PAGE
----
Blogs and Instagram owe a lot to the photocopier. Before the Internet made digitizing and circulating images and content easy and immediate, underground views and alternative voices found an audience through self-published zines — which were printed and reproduced with a photocopier. And despite the ease of digital media, printed art and small books continue to grow and persist. Just consider how many international zine and art book fairs there are now, how popular Risograph printing has become, and how Frank Ocean and Kanye West have co-opted the format!
Part of the charm with zines is the way it experiments with crude print technology, wherein you can see the play of inks, exposure and distortion on varying paper stock. The Whitney Museum celebrates the artistic capacities of the humble photocopier in a new exhibition, Experiments in Electrostatics: Photocopy Art from the Whitney’s Collection, 1966 — 1986. The show looks at the early experiments with the relatively new technology at the time. Taking the photocopier outside of its intended purpose of reproducing office documents, the artists in this show treat the photocopier like a camera to play with light, exposure and saturation. The resulting images are beautiful and at times abstract, surreal and even painterly — putting into question the low-culture status of mass-reproduction. The show runs at the Whitney Museum until March 2018.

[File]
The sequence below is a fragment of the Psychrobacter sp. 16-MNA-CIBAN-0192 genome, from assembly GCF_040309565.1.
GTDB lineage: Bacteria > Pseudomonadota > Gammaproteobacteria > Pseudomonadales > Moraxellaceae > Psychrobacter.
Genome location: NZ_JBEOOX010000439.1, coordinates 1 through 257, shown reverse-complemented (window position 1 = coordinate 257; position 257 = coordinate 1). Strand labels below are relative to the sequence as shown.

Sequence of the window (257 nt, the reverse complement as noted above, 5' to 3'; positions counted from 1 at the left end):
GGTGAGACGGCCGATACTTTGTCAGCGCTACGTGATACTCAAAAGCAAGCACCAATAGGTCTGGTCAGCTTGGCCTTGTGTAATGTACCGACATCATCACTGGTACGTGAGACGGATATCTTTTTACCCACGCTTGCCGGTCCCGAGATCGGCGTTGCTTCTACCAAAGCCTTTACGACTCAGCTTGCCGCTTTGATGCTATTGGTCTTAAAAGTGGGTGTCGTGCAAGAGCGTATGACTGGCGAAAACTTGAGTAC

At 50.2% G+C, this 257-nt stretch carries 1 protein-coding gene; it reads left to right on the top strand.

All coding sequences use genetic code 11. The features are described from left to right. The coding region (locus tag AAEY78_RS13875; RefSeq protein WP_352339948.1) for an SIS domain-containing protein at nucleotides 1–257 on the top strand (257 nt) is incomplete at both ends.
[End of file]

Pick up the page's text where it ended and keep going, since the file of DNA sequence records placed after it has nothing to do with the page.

Experiments in Electrostatics: Photocopy Art from the Whitney’s Collection, 1966 — 1986
Whitney Museum of American Art, NYC
17 November 2017 — March 2018